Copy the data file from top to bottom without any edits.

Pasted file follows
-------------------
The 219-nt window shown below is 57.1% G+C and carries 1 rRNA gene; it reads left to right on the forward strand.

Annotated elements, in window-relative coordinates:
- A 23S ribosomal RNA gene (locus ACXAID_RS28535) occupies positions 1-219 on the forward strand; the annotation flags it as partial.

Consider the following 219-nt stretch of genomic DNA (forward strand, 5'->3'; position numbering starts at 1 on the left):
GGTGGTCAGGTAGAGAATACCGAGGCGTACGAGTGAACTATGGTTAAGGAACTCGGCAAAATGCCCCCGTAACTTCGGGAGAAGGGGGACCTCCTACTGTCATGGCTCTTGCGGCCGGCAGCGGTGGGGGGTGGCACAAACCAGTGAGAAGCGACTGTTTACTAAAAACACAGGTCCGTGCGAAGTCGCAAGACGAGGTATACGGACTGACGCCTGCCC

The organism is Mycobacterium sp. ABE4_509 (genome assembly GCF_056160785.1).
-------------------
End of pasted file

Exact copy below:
The 219-nt window shown below is 57.1% G+C and carries 1 rRNA gene; it reads left to right on the forward strand.

Annotated elements, in window-relative coordinates:
- A 23S ribosomal RNA gene (locus ACXAID_RS28535) occupies positions 1-219 on the forward strand; the annotation flags it as partial.

Consider the following 219-nt stretch of genomic DNA (forward strand, 5'->3'; position numbering starts at 1 on the left):
GGTGGTCAGGTAGAGAATACCGAGGCGTACGAGTGAACTATGGTTAAGGAACTCGGCAAAATGCCCCCGTAACTTCGGGAGAAGGGGGACCTCCTACTGTCATGGCTCTTGCGGCCGGCAGCGGTGGGGGGTGGCACAAACCAGTGAGAAGCGACTGTTTACTAAAAACACAGGTCCGTGCGAAGTCGCAAGACGAGGTATACGGACTGACGCCTGCCC

The organism is Mycobacterium sp. ABE4_509 (genome assembly GCF_056160785.1).